Biometrics can be described as either the study of biological measurements, or the use of those measurements to identify people or verify them. Voice, fingerprints, hand geometry, face, signature, iris and gait can all be measured and used for identification and authentication.
Surely a lot of this stuff is still theoretical?
Different technologies are at different stages of development. Fingerprint biometrics are well established; iris recognition has been around for a decade; but other systems, such as gait recognition — how a person moves — are still emerging. Other technologies at different stages of commercialisation include vascular pattern recognition, ear structure, odour and palm prints. There is an ongoing debate as to whether DNA can be used as a biometric, as identical twins split from the same fertilised egg share DNA.
Why should I care about it now?
Once the stuff of science fiction, biometrics are very much science fact as anyone who has flown to the US recently will know. The US recently introduced fingerprint scanning for all foreign visitors. For businesses, the proliferation of passwords has led to the development of single sign-on systems providing access to multiple applications. To reduce the security risk of having one point of access — for example, a single password that replaces multiple passwords — biometrics can be used instead. Some financial and military organisations institutions already use biometric recognition for identification.
Government schemes focusing on authentication have also driven biometrics development. The UK Government passed the Identity Cards Act this year and aims to introduce ID cards by 2008. Biometrics technology is also being used by the US Government in its US-VISIT border-control programme.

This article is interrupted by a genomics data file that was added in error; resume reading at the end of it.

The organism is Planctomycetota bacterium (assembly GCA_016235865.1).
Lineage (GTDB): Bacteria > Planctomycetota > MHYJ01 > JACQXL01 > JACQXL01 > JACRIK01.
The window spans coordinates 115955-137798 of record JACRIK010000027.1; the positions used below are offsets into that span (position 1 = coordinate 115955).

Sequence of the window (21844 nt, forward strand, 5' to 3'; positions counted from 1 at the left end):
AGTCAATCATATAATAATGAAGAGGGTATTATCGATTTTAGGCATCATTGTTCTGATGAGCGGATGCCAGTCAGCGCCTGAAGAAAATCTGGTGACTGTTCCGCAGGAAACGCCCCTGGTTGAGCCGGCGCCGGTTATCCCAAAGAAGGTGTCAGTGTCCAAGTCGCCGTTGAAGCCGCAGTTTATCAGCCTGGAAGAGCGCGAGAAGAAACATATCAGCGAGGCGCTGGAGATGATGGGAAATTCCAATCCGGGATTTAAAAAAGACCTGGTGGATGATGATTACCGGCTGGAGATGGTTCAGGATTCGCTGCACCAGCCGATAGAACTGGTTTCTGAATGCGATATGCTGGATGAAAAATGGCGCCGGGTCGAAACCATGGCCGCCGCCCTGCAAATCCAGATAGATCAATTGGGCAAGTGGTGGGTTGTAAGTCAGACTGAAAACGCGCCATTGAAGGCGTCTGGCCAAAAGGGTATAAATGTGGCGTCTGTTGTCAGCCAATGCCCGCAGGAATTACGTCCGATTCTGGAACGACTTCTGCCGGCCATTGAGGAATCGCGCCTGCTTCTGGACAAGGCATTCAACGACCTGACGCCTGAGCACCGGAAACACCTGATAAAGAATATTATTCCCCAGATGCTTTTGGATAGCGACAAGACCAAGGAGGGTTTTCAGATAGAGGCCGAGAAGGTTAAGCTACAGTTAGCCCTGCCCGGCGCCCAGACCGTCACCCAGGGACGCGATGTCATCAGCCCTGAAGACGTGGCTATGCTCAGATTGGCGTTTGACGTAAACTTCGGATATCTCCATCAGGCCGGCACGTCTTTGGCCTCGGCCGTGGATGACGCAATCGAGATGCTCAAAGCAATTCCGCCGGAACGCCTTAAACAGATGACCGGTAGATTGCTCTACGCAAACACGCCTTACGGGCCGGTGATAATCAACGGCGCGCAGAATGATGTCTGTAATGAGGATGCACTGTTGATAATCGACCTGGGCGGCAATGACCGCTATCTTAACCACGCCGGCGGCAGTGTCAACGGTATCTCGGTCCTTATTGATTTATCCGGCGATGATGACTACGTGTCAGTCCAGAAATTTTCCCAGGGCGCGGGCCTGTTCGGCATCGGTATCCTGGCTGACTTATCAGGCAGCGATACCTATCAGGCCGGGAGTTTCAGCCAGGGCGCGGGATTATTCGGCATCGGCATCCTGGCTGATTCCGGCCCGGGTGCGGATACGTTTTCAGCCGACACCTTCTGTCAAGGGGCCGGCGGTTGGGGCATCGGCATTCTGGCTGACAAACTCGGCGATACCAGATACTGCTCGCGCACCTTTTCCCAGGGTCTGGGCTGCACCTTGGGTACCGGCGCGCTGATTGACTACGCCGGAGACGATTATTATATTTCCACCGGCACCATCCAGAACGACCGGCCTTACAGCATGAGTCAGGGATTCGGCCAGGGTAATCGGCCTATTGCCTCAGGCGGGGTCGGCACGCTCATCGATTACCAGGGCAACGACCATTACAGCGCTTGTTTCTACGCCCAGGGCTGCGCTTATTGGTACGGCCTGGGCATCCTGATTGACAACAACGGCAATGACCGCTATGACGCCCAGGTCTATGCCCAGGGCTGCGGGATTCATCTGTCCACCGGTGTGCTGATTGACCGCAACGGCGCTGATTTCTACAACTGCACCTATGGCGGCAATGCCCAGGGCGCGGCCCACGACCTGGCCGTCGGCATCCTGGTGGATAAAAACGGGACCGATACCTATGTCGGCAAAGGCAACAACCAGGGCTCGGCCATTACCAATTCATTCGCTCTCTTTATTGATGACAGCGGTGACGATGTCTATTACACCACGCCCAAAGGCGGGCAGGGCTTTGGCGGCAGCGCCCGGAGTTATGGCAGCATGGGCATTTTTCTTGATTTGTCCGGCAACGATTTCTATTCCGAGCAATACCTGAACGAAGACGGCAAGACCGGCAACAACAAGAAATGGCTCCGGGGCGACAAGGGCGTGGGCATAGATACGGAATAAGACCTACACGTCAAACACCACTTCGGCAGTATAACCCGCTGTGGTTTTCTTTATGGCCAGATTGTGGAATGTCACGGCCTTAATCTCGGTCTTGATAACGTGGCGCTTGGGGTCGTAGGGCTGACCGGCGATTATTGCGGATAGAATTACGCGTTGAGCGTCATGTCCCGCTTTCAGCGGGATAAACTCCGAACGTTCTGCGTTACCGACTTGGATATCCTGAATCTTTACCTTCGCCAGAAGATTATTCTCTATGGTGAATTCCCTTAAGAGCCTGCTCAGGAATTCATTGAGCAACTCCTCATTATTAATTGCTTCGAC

How do I collect biometrics?
Most biometrics are collected using sensors, which capture the biological information — an electronic thumbprint scan, for example — and convert it to digital form. When the thumbprint is captured, a template made up of a map of specific points of that feature is created. That template is then compared with a database of templates using algorithms, and a decision about the identity of the user can be taken when there is a close enough match between templates.
How reliable is biometric authentication?
Biometrics technology doesn't work in absolutes. The way to get a comparable match isn't by comparing stored pictures. The complexity of biometric data means there are instances of false positives — where an individual is identified incorrectly as someone else — and false negatives, where a person is incorrectly rejected by the system. Rather than saying absolutely whether two images of a biometric match, most systems work by calculating if the images are similar enough based on set limits. Each biometric system can be set with higher or lower authentication threshold, depending on the level of security necessary.
How could a criminal get around a biometric system? Could they cut off a finger and use it to gain entrance to a building?
That's a bit James Bond. Some biometrics systems can detect whether there is a pulse in the body part being presented, and your average security guard would probably notice if you started waving severed fingers around.
What are the privacy concerns around biometrics?
Privacy campaigners claim that it is difficult to control when, where and how biometric information is used. Biometric data showing medical information can be passed through to commercial systems or insurance companies, for example.
Identity theft is also a concern. If a password is stolen, it can be re-set, but if a biometric template is stolen, it is much more difficult to suspend use of the compromised information. Security experts claim that to a certain extent, biometric details are already compromised through being in the public domain, and design biometrics systems accordingly.